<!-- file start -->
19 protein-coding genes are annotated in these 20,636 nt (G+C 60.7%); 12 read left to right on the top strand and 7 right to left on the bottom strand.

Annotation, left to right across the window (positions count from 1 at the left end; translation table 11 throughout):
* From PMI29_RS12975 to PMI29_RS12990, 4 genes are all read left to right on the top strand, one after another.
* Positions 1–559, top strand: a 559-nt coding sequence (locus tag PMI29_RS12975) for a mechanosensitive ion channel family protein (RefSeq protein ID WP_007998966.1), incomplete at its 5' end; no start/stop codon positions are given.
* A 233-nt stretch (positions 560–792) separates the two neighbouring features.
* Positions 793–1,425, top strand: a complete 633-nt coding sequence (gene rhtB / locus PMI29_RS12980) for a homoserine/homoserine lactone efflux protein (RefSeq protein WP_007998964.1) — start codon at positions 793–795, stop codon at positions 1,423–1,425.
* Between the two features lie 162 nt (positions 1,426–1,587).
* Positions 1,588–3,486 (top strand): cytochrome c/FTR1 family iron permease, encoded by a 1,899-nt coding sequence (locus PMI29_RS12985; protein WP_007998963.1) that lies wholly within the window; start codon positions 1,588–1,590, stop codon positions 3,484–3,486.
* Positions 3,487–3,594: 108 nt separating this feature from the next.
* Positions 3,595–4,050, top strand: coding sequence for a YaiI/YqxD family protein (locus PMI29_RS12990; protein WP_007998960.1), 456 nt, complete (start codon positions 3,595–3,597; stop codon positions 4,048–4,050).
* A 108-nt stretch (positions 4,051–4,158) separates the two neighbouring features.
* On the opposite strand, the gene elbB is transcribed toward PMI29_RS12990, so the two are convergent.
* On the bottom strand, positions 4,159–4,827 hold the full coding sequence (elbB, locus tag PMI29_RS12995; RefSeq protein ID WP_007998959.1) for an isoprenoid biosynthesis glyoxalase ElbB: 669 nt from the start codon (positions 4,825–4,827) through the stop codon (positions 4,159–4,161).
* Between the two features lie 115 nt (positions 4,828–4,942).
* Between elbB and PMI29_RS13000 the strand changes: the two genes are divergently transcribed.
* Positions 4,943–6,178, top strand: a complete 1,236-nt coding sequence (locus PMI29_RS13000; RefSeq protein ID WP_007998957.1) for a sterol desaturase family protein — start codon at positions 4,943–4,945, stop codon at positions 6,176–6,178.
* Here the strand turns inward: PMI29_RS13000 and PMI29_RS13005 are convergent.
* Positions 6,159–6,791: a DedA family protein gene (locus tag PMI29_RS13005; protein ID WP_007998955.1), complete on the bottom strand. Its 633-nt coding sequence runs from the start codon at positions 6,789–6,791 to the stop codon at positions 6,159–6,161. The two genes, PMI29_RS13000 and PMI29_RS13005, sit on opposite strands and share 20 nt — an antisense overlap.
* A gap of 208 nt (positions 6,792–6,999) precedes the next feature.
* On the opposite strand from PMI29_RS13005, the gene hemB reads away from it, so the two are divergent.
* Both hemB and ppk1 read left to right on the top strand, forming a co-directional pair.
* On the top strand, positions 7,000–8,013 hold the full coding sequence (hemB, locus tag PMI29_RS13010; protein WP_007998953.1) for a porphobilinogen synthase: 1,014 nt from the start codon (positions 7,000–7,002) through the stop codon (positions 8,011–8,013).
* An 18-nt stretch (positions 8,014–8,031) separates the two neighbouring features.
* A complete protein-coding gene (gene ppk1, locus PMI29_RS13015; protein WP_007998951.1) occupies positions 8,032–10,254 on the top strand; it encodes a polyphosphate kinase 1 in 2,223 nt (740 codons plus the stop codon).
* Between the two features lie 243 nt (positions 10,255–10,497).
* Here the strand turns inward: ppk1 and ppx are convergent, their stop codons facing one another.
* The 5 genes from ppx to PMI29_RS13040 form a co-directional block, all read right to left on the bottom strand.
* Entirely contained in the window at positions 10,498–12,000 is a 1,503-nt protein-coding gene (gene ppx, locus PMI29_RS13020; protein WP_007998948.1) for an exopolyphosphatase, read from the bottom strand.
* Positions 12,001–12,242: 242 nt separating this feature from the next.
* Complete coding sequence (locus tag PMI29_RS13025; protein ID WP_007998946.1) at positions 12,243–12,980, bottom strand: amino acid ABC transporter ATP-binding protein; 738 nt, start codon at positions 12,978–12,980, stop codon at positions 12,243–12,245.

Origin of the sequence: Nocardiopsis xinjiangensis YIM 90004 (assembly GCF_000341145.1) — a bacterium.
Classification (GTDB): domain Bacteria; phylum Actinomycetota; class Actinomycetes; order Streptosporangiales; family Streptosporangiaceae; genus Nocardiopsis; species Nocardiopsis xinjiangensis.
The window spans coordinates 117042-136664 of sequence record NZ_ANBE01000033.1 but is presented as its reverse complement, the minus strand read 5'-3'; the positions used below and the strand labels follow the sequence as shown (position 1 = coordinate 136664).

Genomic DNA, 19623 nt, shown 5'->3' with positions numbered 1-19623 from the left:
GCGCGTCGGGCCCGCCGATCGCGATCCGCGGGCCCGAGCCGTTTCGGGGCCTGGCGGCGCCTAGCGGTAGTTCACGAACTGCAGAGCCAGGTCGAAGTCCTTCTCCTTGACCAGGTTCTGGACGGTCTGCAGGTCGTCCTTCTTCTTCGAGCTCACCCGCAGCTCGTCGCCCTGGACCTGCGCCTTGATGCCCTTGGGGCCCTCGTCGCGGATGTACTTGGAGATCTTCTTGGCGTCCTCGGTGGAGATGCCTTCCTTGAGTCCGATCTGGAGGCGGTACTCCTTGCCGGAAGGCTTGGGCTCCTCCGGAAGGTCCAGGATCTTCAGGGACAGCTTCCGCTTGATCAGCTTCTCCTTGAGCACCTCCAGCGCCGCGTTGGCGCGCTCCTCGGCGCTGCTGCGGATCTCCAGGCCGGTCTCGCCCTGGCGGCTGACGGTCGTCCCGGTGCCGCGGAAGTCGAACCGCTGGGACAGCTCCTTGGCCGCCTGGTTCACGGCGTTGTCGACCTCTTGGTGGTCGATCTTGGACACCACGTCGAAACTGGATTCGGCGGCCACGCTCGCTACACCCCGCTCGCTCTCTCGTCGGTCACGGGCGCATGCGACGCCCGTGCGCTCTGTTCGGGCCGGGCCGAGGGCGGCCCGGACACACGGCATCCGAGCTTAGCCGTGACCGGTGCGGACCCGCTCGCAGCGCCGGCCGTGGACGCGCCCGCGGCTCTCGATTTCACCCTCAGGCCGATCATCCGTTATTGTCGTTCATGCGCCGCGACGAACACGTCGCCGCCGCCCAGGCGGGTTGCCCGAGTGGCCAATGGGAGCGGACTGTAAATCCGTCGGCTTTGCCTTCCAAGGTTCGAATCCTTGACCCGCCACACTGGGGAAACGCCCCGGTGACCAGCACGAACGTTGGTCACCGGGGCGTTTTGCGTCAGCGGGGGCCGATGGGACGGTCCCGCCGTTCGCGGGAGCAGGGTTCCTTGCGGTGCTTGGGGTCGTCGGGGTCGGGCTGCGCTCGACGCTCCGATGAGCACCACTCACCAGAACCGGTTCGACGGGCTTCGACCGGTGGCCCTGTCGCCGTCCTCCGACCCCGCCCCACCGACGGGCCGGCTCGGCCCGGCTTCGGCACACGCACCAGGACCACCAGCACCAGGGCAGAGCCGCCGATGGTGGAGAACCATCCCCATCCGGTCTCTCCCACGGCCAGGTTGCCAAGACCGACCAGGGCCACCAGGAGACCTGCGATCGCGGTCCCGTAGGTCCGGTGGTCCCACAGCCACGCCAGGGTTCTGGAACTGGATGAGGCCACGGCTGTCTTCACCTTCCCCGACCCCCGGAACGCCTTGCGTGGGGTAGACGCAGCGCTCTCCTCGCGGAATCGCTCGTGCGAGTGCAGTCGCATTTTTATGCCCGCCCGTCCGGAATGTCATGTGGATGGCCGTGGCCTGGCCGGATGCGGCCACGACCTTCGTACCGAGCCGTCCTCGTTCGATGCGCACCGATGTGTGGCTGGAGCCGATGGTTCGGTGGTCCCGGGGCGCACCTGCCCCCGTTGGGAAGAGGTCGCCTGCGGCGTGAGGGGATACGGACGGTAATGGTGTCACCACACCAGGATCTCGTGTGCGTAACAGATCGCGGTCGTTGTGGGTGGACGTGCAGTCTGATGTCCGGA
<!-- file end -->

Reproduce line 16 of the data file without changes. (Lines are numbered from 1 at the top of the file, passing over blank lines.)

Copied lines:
* Positions 4,943–6,178, top strand: a complete 1,236-nt coding sequence (locus PMI29_RS13000; RefSeq protein ID WP_007998957.1) for a sterol desaturase family protein — start codon at positions 4,943–4,945, stop codon at positions 6,176–6,178.